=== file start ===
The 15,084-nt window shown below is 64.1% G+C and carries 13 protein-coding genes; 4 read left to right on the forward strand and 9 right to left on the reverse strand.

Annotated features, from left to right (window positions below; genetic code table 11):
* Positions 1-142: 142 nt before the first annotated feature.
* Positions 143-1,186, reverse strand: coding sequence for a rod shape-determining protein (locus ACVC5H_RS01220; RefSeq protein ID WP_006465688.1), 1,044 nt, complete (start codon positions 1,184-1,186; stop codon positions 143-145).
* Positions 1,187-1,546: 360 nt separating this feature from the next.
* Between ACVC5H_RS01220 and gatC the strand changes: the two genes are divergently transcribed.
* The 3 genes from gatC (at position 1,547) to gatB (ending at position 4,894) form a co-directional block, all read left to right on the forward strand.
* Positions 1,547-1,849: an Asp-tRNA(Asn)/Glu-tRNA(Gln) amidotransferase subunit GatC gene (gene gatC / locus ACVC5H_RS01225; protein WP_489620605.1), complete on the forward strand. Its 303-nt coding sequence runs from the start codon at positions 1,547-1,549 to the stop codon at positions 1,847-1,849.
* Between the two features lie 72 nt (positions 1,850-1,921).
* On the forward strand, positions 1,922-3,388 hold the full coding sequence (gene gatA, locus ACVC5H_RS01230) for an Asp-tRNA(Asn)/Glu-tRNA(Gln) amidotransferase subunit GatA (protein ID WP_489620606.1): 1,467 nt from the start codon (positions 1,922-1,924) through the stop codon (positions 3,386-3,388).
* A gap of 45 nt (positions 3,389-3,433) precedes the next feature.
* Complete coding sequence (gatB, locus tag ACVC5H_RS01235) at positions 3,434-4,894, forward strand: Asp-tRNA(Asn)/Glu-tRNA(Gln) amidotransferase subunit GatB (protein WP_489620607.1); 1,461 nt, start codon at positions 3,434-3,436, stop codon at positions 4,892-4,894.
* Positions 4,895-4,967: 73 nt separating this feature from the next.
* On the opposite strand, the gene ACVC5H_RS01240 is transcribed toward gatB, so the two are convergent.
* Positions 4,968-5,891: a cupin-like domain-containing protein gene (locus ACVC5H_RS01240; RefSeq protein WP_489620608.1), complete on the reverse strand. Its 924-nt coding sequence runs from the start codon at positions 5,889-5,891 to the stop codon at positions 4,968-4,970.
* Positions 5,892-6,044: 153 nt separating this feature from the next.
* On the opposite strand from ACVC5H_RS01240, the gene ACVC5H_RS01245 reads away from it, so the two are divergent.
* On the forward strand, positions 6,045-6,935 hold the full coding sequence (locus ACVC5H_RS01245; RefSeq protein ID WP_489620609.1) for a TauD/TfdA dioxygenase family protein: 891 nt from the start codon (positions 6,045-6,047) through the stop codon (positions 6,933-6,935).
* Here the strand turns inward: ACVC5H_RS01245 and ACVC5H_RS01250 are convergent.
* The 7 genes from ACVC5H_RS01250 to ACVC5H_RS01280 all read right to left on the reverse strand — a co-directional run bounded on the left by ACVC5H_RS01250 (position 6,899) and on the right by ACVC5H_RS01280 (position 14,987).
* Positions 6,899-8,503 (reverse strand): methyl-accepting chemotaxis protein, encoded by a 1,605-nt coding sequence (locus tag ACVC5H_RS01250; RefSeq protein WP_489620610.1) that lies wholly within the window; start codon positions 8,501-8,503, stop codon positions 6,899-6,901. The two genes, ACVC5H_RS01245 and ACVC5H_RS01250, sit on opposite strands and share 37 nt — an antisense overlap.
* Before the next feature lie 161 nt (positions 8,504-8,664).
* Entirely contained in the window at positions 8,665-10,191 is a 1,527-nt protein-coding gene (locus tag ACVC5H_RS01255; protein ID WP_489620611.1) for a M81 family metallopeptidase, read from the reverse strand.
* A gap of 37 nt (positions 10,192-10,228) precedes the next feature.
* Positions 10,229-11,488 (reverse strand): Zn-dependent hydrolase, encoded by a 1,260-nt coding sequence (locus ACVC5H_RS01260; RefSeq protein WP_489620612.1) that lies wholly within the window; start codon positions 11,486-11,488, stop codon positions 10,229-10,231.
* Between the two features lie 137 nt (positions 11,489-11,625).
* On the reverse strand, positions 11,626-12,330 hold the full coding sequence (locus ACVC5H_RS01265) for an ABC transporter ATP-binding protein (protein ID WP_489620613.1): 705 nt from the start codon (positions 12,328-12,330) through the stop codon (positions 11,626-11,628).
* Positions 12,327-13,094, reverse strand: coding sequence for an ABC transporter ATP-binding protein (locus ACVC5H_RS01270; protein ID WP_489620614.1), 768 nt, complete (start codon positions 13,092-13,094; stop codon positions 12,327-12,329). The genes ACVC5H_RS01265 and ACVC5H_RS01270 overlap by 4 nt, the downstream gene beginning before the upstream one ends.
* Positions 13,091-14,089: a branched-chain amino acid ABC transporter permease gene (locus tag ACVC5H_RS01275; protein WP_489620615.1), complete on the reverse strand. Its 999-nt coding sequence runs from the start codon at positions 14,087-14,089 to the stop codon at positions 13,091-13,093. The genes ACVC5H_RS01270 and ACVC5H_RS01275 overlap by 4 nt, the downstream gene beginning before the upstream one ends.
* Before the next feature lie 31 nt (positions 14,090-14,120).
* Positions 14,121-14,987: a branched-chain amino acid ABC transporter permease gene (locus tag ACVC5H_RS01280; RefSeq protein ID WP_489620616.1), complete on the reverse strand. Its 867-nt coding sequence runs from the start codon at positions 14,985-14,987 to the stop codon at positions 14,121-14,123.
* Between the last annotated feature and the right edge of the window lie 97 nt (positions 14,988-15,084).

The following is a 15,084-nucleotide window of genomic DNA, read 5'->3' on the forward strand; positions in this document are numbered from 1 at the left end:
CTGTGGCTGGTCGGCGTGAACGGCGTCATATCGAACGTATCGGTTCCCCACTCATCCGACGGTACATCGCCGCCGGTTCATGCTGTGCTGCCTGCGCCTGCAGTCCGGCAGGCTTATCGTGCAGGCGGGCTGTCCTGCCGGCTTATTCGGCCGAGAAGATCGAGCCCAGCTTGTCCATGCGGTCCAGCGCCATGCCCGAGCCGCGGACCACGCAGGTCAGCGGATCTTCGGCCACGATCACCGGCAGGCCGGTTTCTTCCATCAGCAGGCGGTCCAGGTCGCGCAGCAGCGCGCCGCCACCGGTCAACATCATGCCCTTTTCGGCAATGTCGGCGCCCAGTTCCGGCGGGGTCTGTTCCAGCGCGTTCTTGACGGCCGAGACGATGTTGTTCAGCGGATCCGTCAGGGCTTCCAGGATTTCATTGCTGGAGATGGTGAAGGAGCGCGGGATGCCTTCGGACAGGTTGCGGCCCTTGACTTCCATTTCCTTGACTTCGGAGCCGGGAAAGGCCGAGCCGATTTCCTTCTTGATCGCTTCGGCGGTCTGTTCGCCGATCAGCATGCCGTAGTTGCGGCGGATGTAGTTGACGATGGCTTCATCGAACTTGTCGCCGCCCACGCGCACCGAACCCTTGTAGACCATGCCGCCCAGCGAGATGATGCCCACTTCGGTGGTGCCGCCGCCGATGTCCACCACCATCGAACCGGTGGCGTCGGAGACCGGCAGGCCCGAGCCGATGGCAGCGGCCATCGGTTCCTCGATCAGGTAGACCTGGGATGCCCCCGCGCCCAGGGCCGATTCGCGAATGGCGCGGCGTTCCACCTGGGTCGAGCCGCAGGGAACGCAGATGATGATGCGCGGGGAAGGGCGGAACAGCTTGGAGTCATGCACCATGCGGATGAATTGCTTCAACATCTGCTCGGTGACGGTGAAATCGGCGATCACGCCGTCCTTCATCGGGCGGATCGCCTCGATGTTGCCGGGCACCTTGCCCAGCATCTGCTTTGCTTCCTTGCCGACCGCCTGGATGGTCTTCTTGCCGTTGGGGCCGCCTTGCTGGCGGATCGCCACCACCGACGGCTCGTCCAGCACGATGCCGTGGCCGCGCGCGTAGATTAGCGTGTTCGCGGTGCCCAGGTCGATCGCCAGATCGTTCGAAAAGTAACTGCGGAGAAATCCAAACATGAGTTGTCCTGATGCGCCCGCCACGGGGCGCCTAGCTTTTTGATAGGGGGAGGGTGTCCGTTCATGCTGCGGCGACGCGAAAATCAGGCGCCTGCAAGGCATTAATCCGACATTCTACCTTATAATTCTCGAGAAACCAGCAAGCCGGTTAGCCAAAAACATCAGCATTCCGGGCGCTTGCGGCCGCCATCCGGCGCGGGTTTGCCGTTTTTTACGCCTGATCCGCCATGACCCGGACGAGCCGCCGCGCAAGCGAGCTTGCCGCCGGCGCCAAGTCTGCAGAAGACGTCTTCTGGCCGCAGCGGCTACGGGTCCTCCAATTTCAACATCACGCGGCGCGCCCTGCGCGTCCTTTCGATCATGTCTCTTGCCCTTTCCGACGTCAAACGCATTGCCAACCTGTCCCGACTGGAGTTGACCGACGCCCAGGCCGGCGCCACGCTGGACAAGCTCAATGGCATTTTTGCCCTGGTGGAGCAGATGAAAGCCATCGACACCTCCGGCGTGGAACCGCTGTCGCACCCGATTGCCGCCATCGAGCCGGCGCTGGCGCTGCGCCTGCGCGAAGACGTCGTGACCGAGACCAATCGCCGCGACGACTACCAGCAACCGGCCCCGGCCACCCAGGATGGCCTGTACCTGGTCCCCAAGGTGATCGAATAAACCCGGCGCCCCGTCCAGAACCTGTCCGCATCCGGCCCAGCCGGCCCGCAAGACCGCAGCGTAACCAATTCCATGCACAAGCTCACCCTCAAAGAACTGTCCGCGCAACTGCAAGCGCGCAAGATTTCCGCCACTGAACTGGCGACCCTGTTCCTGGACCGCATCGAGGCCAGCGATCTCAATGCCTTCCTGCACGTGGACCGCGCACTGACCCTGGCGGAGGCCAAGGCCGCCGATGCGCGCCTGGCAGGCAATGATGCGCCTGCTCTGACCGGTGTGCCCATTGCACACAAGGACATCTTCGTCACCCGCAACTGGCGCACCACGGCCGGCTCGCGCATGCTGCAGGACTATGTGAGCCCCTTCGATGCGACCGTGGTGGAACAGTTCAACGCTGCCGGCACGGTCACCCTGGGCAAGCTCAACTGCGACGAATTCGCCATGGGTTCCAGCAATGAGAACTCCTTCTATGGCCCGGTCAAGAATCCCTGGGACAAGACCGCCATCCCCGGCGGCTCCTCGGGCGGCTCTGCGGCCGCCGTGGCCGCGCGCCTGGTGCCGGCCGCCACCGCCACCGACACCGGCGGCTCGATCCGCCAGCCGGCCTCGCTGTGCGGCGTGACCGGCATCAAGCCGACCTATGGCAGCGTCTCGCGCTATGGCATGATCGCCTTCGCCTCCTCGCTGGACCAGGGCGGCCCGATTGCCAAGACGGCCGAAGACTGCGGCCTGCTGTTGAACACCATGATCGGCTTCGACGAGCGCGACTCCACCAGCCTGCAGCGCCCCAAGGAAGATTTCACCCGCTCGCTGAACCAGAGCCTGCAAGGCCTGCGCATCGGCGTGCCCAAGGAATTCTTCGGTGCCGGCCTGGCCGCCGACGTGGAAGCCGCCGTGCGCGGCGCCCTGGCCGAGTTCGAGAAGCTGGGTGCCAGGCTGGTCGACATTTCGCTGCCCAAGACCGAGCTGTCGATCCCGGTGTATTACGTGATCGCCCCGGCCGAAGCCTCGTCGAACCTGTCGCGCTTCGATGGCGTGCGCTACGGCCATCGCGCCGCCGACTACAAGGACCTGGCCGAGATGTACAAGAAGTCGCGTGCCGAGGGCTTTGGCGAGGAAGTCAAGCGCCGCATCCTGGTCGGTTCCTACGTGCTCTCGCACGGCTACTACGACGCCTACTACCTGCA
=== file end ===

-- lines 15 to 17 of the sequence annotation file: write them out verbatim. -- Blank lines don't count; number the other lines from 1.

* Positions 4,968-5,891: a cupin-like domain-containing protein gene (locus ACVC5H_RS01240; RefSeq protein WP_489620608.1), complete on the reverse strand. Its 924-nt coding sequence runs from the start codon at positions 5,889-5,891 to the stop codon at positions 4,968-4,970.
* Positions 5,892-6,044: 153 nt separating this feature from the next.
* On the opposite strand from ACVC5H_RS01240, the gene ACVC5H_RS01245 reads away from it, so the two are divergent.